Russian President Vladimir Putin has warned that the Turkish military incursion into northeastern Syria could lead to the revival of the Daesh terrorist group in the region.
Vladimir Putin issued the warning in a televised address during a visit to Turkmenistan on Friday, saying that members of the Takfiri outfit held in northeast Syria could escape from jail as a result of the Turkish offensive.
“I’m not sure whether the Turkish army will be able to take this under control — and how soon,” Putin was quoted as saying by the Russia’s Interfax news agency. “This is a real threat to us.”
Russia calls on Turkey to show restraint
The Russian Foreign Ministry also called on Ankara on Friday to exercise restraint in northeast Syria, saying in a statement that it was important not to allow the situation there to be further destabilized.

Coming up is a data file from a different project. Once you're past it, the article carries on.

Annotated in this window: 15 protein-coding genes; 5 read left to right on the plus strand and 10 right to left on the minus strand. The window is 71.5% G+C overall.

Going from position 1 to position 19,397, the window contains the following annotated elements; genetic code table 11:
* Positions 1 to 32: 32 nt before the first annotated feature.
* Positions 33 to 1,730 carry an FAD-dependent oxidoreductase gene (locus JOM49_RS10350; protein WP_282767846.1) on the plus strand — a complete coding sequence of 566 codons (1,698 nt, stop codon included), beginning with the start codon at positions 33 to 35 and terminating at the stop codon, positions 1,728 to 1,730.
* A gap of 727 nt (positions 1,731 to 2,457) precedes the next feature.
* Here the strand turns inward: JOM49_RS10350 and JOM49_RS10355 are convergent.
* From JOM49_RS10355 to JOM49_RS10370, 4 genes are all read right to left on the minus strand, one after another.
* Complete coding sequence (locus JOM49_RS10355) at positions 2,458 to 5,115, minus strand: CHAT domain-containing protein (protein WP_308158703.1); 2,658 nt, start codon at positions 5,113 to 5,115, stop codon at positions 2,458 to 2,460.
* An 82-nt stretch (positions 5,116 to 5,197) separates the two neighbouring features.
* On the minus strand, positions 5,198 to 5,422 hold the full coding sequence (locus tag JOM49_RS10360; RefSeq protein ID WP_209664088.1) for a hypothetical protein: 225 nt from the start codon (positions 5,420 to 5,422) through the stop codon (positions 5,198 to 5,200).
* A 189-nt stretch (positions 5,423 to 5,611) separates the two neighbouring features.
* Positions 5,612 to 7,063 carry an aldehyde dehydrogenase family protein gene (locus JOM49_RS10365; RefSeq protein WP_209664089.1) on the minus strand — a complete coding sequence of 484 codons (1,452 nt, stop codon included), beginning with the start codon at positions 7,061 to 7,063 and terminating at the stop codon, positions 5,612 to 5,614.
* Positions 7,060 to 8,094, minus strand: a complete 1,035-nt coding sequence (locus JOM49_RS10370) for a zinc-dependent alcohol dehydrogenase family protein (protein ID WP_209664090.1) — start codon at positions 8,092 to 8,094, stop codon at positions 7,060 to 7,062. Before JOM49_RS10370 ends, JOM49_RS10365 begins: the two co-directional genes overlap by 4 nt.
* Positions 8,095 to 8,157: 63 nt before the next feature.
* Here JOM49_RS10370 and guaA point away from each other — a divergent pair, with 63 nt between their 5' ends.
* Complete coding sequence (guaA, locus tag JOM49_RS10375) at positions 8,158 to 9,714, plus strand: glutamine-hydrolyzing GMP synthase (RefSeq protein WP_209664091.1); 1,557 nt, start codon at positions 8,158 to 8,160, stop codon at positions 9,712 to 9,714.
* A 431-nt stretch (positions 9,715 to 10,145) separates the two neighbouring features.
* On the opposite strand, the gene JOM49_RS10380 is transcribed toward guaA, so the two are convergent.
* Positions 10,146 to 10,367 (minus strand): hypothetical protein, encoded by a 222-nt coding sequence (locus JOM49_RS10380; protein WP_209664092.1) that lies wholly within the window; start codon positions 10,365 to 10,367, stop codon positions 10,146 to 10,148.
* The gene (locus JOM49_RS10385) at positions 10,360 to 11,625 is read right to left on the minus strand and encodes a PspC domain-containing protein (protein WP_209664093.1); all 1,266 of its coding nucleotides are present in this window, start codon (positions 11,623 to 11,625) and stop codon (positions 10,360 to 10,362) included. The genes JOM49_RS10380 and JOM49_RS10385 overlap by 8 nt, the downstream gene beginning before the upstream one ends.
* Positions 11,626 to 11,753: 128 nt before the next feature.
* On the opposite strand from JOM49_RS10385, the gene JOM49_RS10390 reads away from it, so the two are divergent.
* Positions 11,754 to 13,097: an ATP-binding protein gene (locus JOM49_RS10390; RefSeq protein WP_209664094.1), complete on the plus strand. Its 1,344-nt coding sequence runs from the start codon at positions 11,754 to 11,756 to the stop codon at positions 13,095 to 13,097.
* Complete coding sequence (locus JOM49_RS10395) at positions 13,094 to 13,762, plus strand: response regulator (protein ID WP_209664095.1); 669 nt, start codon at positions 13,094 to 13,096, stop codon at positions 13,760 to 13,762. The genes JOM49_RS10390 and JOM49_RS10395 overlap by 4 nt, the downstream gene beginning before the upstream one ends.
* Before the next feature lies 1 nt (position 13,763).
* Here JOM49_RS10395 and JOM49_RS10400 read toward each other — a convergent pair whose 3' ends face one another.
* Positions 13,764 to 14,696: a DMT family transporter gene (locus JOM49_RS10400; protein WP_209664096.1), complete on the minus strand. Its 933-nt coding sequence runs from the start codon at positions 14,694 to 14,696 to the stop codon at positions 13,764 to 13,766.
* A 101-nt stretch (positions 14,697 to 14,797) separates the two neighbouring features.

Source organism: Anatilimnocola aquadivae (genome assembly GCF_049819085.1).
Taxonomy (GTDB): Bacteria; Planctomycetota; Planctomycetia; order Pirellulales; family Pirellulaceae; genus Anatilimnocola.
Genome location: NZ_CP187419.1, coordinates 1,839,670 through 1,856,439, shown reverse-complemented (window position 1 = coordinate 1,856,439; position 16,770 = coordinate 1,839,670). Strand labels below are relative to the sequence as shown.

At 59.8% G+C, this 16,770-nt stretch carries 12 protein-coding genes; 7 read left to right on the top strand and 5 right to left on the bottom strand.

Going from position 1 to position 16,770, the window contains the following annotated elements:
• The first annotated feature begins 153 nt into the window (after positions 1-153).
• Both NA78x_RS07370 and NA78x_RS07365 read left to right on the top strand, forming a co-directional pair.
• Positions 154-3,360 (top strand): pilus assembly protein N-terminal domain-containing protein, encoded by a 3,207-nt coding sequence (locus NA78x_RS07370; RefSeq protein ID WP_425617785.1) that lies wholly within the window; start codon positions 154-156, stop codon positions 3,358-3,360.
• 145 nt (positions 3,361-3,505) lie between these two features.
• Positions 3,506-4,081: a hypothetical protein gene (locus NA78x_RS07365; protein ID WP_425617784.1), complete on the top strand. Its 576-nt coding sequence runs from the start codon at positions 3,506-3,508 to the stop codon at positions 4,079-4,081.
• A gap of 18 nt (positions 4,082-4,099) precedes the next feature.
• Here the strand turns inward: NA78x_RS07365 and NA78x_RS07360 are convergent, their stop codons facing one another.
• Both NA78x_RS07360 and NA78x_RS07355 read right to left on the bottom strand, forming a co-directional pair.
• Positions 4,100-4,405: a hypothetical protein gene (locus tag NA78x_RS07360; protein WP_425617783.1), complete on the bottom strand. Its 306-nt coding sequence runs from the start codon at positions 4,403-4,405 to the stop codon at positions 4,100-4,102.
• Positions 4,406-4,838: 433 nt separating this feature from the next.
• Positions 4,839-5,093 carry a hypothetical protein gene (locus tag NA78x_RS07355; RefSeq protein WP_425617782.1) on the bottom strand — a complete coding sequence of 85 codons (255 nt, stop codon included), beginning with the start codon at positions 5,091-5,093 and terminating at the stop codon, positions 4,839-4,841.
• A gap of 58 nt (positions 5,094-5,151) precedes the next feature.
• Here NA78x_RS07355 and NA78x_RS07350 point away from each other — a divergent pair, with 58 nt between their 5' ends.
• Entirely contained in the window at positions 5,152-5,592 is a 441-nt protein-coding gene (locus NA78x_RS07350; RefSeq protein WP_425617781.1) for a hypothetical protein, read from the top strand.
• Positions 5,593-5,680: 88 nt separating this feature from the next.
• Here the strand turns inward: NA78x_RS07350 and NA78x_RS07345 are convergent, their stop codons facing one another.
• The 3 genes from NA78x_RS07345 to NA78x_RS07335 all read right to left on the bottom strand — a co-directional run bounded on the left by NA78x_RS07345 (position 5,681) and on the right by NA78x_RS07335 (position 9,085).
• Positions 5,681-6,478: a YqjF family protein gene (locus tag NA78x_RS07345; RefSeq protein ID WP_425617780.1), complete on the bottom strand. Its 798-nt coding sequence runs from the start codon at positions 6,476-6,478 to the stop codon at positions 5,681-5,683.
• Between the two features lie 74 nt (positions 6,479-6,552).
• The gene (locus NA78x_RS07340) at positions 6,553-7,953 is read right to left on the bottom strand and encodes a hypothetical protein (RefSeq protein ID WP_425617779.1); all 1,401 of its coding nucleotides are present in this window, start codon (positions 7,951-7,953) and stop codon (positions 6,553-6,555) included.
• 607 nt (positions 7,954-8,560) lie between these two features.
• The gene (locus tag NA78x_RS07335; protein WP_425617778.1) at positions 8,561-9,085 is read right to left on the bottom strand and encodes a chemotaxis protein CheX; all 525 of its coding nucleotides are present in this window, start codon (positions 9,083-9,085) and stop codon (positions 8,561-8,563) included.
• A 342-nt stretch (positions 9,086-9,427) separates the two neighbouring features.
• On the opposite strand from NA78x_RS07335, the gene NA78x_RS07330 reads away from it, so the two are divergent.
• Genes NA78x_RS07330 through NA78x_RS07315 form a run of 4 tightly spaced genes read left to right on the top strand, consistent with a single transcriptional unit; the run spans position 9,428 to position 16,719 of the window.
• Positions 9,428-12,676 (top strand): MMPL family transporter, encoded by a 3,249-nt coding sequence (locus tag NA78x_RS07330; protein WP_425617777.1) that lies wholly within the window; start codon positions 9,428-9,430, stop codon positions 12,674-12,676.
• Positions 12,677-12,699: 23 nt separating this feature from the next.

Describing the issue as a matter “of the most serious concern,” the ministry called for talks between the Syrian government and the Kurdish militants, and said it was ready to help facilitate such dialogue even as Damascus has ruled out talks with separatists.
The plea came a day after Russia and the United States used their veto power at the United Nations Security Council to vote down a European statement against Turkey’s invasion of northern Syria.
Five European members — France, Germany, Belgium, Britain and Poland — had called the meeting to end the unilateral military action.
The US has long been providing the YPG and SDF militants with arms, calling them a key partner in the purported fight against the Takfiri Daesh terrorist group in Syria. Many observers, however, see the support as part of Washington’s plans to carve out a foothold in the Arab country.
Erdogan said on Thursday that his country’s forces had already killed, injured or captured a total of 109 Kurdish forces. However, the SDF said the number was exaggerated.
The so-called Syrian Observatory for Human Rights (SOHR), which is based in London, said at least 16 SDF militants had been killed and dozens more injured.
The International Rescue Committee aid organization said an estimated 70,000 people have fled their homes and the number could surpass 300,000 if the offensive were to continue at this rate.